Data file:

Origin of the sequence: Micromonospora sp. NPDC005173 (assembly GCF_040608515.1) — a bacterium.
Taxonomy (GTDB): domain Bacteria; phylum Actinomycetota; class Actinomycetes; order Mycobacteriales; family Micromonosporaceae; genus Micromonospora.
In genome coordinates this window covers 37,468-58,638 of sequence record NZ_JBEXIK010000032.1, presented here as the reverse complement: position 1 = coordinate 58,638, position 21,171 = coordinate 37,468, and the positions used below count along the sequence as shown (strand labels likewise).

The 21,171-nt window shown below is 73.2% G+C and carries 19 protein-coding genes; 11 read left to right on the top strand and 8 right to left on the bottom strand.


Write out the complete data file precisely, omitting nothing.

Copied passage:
Origin of the sequence: Micromonospora sp. NPDC005173 (assembly GCF_040608515.1) — a bacterium.
Taxonomy (GTDB): domain Bacteria; phylum Actinomycetota; class Actinomycetes; order Mycobacteriales; family Micromonosporaceae; genus Micromonospora.
In genome coordinates this window covers 37,468-58,638 of sequence record NZ_JBEXIK010000032.1, presented here as the reverse complement: position 1 = coordinate 58,638, position 21,171 = coordinate 37,468, and the positions used below count along the sequence as shown (strand labels likewise).

The 21,171-nt window shown below is 73.2% G+C and carries 19 protein-coding genes; 11 read left to right on the top strand and 8 right to left on the bottom strand.